This should go without saying, but your products must fit the socioeconomic demographics of the region you plan on selling to. Fashion clothing may be too expensive for certain countries in Africa or Asia. The quality of materials you build your product with may have to change in an international market in order to accommodate the benchmark prices and quality of goods in the foreign location.

Define first what class of consumers you plan on selling to. Lower-class, middle-class, upper-class, and businesses will all have different price point and quality expectations, and these may not reflect those of U.S. standards.

Competitor Landscape

This is the one place in which competition is good. International business and trade has existed for hundreds of years – any profitable international business endeavor that has a promising return has already been done. Thus, you can use the density of competition in a foreign country to disseminate whether or not it is a profitable industry to be in.

Make sure that your competition density research comprises research on local companies in the foreign country as well as international businesses. Just because there is a market for, say, tires in China doesn’t mean that there is a profitable market for foreign tire manufacturers to sell there. See if any companies in your home country are selling the same type of product or service in the country of question.

Conclusion

Global trade and international expansion offer can offer great returns to businesses. However, it can also mean steep losses and costs. Keep in mind: there is a major difference between making your products available to international buyers and marketing to specific international markets. Addressing the latter is your only chance at success in international expansion. Export marketing can help to do this.

You need to be fully informed on the natural conditions, socioeconomic status, and competitor landscape of the country you plan export marketing to. You should also be well aware of additional, out-of-the-ordinary costs you may encounter in foreign countries (extra tariff costs, transportation, etc.) If you are interested in global expansion or the development of an export marketing plan, call us at Interlog USA and we would be happy to help! We work with customers who ship to overseas offices on a continual basis and have relevant tips and suggestions for anyone looking to sell their products overseas.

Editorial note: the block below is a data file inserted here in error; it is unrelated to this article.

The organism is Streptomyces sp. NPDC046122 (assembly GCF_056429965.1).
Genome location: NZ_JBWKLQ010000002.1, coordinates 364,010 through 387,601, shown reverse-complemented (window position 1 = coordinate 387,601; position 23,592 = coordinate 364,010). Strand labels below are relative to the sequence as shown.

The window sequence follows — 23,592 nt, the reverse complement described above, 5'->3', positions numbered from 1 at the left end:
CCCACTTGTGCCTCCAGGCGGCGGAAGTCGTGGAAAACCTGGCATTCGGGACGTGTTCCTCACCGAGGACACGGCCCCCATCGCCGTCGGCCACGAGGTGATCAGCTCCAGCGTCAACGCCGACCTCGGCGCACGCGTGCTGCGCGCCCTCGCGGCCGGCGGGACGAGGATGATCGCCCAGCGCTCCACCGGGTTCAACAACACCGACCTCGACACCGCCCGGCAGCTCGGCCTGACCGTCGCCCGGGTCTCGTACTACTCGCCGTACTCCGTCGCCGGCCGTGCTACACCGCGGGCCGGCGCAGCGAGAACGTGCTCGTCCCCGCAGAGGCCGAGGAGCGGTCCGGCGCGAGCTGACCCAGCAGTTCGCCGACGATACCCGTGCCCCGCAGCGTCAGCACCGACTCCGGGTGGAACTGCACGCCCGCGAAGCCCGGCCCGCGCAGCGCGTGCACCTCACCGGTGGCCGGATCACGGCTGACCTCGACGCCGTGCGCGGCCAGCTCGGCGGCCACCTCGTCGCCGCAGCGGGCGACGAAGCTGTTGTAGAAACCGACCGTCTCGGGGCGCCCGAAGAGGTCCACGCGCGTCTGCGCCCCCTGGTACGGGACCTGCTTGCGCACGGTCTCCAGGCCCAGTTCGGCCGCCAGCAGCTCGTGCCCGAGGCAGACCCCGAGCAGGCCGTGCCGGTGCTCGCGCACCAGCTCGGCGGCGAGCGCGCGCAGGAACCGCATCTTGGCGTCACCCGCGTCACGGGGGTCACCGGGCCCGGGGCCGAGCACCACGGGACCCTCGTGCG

(Digital Marketing Coordinator)

Chris Fleming manages and oversees all digital marketing efforts and strategy of Interlog USA, including content marketing, email marketing, video production, and market research. Chris also works in supervision of the marketing and sales department to restructure, fine-tune, and manage the company's sales process to increase the effectiveness of outbound and inbound sales tactics.

One Comment

  1. I like that you say an export marketing strategy is a key to understanding the interests and buying behaviors of potential foreign customers. It makes sense that this strategy would be a great way to figure out which products you should advertise the most and how best to make them available to other countries. My brother is thinking about expanding his business in the future and I think that having an exporter service help him with the marketing strategy could help him increase his profits.